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I know that one should flag an old question as a duplicate of a new one if it has better answers, but this is for a similar but bit different scenario (I think/hope). And I don't really know what to do.

Someone asked a question several months ago, and it got resolved in the comments (it was a bug in the implementation used). A few days ago, someone else asked another question that was also caused by the same bug, and it got an actual answer that was accepted with several upvotes.

Knowing that, and following the guidance of the question linked above, I closed the older original question as a duplicate of the newer one, because the old one didn't have any answers (comments don't count as answers, right?).

I still mentioned in the comments of the original that I did so because of the reasons stated above, and the OP subsequently mentioned to me that they found it unfair that I marked the older one as a duplicate. While I understand that feeling, I thought that it was better if people would get linked to the question with an answer, and not to one without one. I explained that, but then I had to go to class. Now that I'm done, I see that they deleted the question, stating that they wanted to provide a higher quality answer than the other one and thought that it (and I quote) "became of no value (even historical), due to "marked as duplicate". It is shame to have such a questions.". OP then subsequently delete the question.

I feel like I did the right thing, but I think it is a shame that OP deleted their question just because it was a duplicate. Now I even think that I should have reopened it (if I didn't have a class) just so that the OP could have provided a higher quality answer.

What should I do?

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    Seems like you did the right thing. If the OP of the closed question wanted to provide a better answer, he could still do so on the new question. No point in re-opening a dupe with only the promise of a better answer. A answer that may well be inferior. – Cerbrus Oct 9 '17 at 8:18
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    It’s really unfortunate that so many interpret a question closure as a “punishment” or sometimes even (personal) attack. But most of the times it’s just a user trying to clean up SO for the good of the community. – poke Oct 9 '17 at 11:15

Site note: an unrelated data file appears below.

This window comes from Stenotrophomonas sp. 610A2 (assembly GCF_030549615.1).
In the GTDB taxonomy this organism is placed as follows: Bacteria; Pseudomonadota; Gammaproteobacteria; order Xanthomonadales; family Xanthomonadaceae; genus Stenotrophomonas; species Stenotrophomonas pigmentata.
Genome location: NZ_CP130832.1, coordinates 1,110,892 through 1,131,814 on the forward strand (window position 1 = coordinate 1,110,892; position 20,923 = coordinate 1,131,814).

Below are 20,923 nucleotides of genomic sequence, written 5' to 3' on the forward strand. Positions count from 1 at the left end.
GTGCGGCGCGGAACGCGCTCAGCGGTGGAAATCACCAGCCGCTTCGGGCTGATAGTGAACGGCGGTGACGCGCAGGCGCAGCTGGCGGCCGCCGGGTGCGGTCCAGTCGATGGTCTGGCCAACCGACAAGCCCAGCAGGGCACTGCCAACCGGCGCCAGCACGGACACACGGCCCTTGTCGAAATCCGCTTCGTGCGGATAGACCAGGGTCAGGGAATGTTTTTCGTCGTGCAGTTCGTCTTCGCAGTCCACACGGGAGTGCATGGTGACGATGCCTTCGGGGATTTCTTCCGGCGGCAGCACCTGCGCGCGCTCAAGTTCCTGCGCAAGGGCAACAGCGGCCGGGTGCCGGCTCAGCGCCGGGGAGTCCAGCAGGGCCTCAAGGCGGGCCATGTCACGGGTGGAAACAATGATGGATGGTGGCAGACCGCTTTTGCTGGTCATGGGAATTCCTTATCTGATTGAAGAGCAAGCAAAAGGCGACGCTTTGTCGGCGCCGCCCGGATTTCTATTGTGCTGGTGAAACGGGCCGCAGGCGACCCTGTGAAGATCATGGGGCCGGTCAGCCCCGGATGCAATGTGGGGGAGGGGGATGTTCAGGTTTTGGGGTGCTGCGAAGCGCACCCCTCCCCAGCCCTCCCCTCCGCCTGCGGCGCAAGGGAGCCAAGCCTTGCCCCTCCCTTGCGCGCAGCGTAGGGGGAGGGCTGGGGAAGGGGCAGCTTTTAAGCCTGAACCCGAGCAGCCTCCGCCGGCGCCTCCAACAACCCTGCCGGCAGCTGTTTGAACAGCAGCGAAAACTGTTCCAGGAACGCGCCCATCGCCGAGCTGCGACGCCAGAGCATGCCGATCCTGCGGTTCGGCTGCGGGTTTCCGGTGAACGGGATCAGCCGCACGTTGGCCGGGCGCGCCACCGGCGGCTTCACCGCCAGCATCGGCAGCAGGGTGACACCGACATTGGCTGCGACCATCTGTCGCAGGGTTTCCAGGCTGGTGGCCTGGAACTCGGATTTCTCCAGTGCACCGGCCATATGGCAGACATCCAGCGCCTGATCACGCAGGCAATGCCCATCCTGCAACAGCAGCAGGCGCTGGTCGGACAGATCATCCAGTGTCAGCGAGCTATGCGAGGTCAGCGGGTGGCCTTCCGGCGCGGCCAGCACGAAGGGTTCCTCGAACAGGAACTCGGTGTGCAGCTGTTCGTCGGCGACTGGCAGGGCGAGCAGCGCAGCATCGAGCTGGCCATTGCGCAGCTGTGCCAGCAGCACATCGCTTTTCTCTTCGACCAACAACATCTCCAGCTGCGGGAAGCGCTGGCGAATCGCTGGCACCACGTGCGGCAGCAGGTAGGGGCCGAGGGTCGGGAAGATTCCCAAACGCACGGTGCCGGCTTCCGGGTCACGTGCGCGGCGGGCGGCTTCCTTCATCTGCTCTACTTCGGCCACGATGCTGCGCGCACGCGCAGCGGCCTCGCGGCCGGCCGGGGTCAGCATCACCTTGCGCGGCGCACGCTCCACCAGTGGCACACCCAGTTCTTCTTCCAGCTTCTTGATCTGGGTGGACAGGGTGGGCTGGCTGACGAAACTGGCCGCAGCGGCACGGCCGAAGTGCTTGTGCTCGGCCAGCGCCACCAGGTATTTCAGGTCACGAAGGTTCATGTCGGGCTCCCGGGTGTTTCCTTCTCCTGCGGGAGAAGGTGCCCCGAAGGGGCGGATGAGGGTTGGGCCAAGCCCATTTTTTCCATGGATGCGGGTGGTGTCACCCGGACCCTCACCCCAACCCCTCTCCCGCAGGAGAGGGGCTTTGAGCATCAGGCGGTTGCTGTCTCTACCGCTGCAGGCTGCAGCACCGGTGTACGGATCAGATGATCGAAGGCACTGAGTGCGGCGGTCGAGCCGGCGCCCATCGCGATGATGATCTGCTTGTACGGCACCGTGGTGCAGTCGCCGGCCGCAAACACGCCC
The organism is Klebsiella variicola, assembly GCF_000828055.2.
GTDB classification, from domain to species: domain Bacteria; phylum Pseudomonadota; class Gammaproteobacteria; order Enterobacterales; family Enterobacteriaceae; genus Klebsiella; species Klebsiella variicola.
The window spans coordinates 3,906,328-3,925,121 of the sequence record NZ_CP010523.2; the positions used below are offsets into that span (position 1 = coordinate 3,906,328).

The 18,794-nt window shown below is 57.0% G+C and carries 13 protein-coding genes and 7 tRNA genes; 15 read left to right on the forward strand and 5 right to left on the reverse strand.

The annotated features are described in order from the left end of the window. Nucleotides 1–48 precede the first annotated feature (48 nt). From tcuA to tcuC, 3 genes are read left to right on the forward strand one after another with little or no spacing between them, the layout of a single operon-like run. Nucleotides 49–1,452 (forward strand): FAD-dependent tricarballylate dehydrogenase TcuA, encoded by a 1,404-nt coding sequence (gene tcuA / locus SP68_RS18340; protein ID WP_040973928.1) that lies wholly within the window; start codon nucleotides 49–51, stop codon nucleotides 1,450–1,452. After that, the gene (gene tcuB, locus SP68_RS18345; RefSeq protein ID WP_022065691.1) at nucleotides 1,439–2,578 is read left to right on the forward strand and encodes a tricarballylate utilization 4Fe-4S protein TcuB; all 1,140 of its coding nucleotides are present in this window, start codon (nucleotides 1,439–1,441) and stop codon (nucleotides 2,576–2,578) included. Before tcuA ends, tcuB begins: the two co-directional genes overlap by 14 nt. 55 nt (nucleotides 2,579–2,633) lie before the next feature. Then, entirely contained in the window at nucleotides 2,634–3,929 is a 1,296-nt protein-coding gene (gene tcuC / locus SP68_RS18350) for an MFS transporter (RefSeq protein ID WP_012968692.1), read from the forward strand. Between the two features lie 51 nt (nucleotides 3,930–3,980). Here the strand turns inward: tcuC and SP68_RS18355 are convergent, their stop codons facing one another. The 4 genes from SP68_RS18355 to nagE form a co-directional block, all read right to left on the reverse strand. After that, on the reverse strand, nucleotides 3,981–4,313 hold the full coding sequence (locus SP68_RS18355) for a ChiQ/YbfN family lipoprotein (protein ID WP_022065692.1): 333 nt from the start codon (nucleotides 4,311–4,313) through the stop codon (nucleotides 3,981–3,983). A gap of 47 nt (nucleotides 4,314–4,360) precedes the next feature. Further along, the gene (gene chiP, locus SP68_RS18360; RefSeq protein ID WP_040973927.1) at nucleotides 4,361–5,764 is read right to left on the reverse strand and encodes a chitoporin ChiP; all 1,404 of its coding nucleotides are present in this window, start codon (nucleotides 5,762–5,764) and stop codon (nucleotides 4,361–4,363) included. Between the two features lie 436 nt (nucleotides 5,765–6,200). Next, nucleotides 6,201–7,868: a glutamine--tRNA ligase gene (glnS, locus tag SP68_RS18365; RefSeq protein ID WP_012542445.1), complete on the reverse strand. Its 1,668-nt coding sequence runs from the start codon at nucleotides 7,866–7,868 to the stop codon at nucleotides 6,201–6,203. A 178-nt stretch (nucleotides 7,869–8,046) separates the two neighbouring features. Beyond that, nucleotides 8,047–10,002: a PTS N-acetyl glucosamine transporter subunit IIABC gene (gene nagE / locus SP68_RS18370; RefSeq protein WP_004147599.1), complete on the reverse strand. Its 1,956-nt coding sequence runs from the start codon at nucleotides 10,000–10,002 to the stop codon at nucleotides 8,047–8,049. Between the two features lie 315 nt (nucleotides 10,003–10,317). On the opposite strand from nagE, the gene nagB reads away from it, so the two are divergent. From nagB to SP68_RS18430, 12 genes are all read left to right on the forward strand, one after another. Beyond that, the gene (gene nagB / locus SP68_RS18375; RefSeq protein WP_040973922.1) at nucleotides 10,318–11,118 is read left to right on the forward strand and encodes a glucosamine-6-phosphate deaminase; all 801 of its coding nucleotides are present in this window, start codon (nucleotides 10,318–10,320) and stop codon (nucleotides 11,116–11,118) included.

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    I don't know exactly what privileges you have, but if you can comment on deleted questions, you can comment asking OP to undelete their questions because duplicates shouldn't be deleted. If you can't comment on deleted posts but you can vote to undelete questions, you could also vote to undelete the question and add a link here so that others also can vote to undelete it, and once it gets undeleted add a comment explaining to OP why duplicates shouldn't be deleted. If you can't do any of these, you might want to flag so that a moderator does it (but I don't know if your flag will be declined). – Donald Duck Oct 9 '17 at 11:21
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    A question without answer cannot be the target of a duplicate... Just by knowing that, you made the right choice. The user can be informed that you did it for the sake of cleaning the community, and that if he had the same intention as you, remind them to tell someone who commented a good answer to give a real answer, or if they do not, OP can do it themselves. This at least closes the question with a well marked answer and everyone benefits. Closing the question was just a bad call from OP who should be informed that you just tried to help. – Salketer Oct 9 '17 at 11:25
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    I feel like I did the right thing, but I think it is a shame that OP deleted their question just because it was a duplicate. Was it actually a useful signpost to the question that it was a duplicate of, because if not, then it's not a shame at all, as it wasn't adding value. – Servy Oct 9 '17 at 13:19
  • Only moderators can comment on deleted posts, @Donald. So yes, you could vote to undelete and/or flag the post for moderator attention. But if you're going to flag, you're going to need to provide a good reason for us to override the decision of the person who originally posted the content. – Cody Gray Oct 10 '17 at 3:58